We are probably in BOP trouble already although policy hasn’t reacted to it. Where do you think interest rates and exchange rates will settle towards year-end?
Dumith: This crisis was very much liquidity driven. It is inevitable that rates will have to pick up in the short term by around 100 basis points in the US over the next 9 to 12 months and it would be foolish to try and maintain low rates here. Our export competitiveness will be affected significantly if the currency doesn’t depreciate somewhat. A depreciation will probably bring back some of the equilibrium on the import side. We would probably see more constructive FDI (foreign direct investment) coming through here unlike what we have seen in the past. There will be some relief coming through and we should be in a position to manage. GSP+ (lower tariffs for Sri Lankan exports to Europe) being restored will open areas and be potentially beneficial.

Isn’t an adjustment inevitable? Dumith says FDI flows and the GSP restoration will perhaps make it unnecessary.
Dumith: It is inevitable; there has to be some depreciation.

dvsvNaveen: I think we are all in agreement that the currency has to depreciate somewhat and that rates have to rise. If it’s done properly, then there won’t be a shock.

An adjustment will be a shock, would you agree?
Sumith: You have to understand that compared to 2012 the circumstances are different. Oil prices were much higher and low rainfall had forced us to depend more on thermal power generation. Here the differing factor is probably an inevitable increase in FOMC (the monetary policy making body of the US Federal Reserve) rates. So it’s a little different here, but if you allow both indicators (interest rates and the Rupee) to gradually go, then you can probably avert a crisis. So it depends on how it’s managed.

Look beyond the next six months; let’s assume we’ve done this adjustment. Then we are at the beginning of 2016? What are those early opportunities?
Dumith: One of the questions that everyone seems to be asking in the context of the policy debate now is “what’s going to be our secret sauce for growth?” People thought it’ll be our infrastructure but that seems to have stalled, and even if pro-infrastructure politicians come back to power I don’t think this is going to be sustainable in the long term partly because in the way it’s financed and partly because of how it’s impacting national product. However we need to think about where we are going to put some bets down. We have a five-hub policy and so on and even those who have been in government for the last six months have started to push developments around logistics.

We will also realise pretty quickly that we are not going to be a low cost producer in a lot of export industries, so we have to move to knowledge. US economic growth is slowing, it will be about 2.5% next year. If you break it down, the knowledge economy in the US is growing by 6%. With the right quality education we can invest in the right areas and move forward. We are not going to be able to compete in the BPO (business process outsourcing) space with India.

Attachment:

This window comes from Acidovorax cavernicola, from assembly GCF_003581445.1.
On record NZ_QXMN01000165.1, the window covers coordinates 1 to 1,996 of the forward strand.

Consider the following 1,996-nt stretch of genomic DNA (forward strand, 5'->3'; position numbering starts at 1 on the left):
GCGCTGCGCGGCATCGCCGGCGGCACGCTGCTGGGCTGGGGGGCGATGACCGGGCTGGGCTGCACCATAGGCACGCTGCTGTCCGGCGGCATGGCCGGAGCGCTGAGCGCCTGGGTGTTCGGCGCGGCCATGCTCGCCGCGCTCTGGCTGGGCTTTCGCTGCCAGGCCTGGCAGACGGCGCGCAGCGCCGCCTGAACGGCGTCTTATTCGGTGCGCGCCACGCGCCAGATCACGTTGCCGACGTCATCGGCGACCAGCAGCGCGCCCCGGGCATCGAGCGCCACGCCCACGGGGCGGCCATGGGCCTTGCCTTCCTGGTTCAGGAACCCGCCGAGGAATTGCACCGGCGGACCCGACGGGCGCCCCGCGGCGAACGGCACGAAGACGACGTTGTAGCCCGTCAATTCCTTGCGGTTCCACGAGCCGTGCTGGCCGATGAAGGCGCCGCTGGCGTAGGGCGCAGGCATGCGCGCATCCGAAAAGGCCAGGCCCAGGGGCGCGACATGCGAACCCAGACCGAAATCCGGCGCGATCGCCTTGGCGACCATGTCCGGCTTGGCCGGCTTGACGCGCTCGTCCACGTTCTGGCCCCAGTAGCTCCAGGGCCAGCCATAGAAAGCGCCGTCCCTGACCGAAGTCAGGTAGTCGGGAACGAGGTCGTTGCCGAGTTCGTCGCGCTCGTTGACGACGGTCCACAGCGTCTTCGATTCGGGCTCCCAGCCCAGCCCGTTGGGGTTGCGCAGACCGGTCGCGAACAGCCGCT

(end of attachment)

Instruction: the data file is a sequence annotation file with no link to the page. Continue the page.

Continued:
Rates going up can actually support the banking sector. All this turmoil is good from an investment perspective. People also need to realise that they can’t do it all themselves. So that means the insurance sector and a few other sectors are also primed for growth.

Dumith talks abut the knowledge economy, but are we ready for that? If that opportunity exists, can we grab it?
Naveen: For 15 years many companies here have been trying to push the knowledge-based industry. One of their biggest challenges is getting enough skilled people. Opportunities exist, the people are the limitation.

Sri Lanka has a high probability of running into a balance of payments (BOP) crisis quite soon. We’ve had this consumption boom which isn’t sustainable, rates have been too low…
Amal Sanderatne

How does this relate to asset allocation?
Naveen: We’ve been discussing equity, but we also need to look at fixed income. A mistake a lot of investors make is that they don’t know on what part of the curve they should invest. It depends on your interest rate expectations. You have to make a decision if you are going to be on the short end or the long end.

Sumith: We have noticed, post-war, a lot of investors, institutional and high net worth, focusing on extending the duration of their fixed income investments. This has mostly been because of confidence that rates are going to fluctuate around a lower band compared to the past. Earlier on we used to wait for interest rates to hit 20-25% but now it’s more challenging. Fixed income returns are now fluctuating between 7% and 14%. Confidence has returned to the long end of the yield curve, and we are seeing debentures at higher rates and even longer bonds are trading. They have to now look at risky asset classes, which is why equity is something investors have to consider.

Naveen: And also different types of instruments are now available. We’ve seen zero coupon bonds which are ideal for certain types of investors, also floating rate debentures; and it looks like the securitization market after years in hibernation is active again. We’re also beginning to see a little bit more of secondary market trading on listed debentures.

So there are plenty of fixed income opportunities for investors to tap.